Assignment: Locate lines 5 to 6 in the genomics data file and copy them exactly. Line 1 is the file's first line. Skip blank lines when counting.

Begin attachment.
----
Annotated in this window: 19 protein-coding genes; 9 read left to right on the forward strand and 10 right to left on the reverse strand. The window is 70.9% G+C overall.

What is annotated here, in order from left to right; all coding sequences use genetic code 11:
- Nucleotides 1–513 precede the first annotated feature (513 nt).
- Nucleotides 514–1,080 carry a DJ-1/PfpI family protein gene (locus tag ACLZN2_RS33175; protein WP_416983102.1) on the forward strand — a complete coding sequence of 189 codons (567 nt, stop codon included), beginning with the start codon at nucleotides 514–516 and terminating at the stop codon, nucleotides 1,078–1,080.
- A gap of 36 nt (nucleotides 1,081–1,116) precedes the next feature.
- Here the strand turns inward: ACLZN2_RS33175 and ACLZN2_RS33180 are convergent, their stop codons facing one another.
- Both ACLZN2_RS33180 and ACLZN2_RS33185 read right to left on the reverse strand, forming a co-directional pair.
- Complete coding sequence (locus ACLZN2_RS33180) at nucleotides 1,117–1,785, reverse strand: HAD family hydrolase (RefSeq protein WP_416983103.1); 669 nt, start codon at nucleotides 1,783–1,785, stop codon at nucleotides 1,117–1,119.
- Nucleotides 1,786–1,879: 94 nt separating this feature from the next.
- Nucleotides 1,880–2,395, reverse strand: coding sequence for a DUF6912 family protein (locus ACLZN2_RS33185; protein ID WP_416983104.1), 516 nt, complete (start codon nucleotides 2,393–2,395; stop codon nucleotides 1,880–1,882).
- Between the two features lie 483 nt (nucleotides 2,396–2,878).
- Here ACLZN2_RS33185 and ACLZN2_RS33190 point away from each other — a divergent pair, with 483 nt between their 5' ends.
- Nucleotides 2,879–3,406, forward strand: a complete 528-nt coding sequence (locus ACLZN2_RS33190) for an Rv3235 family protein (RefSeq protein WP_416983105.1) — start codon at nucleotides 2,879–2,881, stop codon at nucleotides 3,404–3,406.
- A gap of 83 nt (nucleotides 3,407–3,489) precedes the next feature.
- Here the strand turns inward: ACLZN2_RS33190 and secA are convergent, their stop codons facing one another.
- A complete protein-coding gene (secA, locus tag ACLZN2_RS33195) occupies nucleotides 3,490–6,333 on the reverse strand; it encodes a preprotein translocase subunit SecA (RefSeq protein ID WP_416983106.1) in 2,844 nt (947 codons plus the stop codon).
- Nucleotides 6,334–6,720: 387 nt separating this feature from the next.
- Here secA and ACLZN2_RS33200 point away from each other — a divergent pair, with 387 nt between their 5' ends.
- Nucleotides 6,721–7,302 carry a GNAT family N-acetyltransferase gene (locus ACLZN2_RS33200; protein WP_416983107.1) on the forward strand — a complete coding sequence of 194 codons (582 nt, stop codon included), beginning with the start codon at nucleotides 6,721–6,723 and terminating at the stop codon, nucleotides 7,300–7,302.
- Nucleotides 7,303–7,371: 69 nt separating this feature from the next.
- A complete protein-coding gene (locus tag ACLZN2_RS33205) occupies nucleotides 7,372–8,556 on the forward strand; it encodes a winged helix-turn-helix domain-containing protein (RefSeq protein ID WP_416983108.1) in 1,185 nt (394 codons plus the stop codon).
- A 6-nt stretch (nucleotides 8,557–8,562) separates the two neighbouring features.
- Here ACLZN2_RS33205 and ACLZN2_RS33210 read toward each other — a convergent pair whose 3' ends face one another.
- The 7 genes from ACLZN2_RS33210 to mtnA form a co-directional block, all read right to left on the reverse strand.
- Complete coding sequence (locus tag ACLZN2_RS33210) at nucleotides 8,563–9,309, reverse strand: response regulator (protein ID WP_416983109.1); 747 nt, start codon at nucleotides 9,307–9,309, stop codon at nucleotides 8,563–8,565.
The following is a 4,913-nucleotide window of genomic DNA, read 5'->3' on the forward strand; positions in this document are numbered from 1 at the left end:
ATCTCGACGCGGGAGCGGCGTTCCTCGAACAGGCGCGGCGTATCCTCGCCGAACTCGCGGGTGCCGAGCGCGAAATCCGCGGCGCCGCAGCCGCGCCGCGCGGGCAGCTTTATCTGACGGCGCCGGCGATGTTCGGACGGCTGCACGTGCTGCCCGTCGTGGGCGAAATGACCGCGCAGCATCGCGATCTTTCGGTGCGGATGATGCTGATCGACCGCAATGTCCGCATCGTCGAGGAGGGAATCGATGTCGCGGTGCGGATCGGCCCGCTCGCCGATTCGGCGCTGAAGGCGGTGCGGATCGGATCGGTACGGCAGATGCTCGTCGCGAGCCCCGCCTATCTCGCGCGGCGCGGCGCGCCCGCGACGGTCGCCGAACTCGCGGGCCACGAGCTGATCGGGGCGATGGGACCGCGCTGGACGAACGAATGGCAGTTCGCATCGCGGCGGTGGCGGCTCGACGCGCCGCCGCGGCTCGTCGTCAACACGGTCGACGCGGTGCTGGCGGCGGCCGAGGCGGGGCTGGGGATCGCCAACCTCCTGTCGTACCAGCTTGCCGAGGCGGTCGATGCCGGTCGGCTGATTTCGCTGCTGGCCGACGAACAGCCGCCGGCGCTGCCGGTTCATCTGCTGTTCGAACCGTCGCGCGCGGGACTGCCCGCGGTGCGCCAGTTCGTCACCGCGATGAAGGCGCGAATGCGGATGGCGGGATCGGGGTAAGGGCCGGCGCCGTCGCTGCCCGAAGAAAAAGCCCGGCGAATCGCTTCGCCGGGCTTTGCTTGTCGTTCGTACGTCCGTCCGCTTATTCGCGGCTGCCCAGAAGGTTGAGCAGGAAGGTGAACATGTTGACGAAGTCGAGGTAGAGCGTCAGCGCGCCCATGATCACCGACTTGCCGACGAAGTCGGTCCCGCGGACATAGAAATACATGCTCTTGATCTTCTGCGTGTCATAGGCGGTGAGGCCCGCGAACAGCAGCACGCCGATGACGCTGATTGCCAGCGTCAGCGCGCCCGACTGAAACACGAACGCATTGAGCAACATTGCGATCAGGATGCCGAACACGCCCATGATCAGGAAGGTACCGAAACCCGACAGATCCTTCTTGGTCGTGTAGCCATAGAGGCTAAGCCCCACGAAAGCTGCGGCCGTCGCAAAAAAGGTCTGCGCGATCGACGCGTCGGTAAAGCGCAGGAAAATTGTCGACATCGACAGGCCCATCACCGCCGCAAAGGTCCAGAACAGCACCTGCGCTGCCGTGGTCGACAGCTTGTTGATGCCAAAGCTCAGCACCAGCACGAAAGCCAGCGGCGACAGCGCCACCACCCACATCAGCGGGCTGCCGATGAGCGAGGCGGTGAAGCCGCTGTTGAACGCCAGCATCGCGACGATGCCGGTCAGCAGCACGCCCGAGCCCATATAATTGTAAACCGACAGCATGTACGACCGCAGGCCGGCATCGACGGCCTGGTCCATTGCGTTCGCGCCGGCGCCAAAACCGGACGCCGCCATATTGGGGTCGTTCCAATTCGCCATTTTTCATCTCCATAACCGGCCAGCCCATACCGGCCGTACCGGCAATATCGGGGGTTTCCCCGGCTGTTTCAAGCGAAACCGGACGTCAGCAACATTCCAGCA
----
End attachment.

- A gap of 36 nt (nucleotides 1,081–1,116) precedes the next feature.
- Here the strand turns inward: ACLZN2_RS33175 and ACLZN2_RS33180 are convergent, their stop codons facing one another.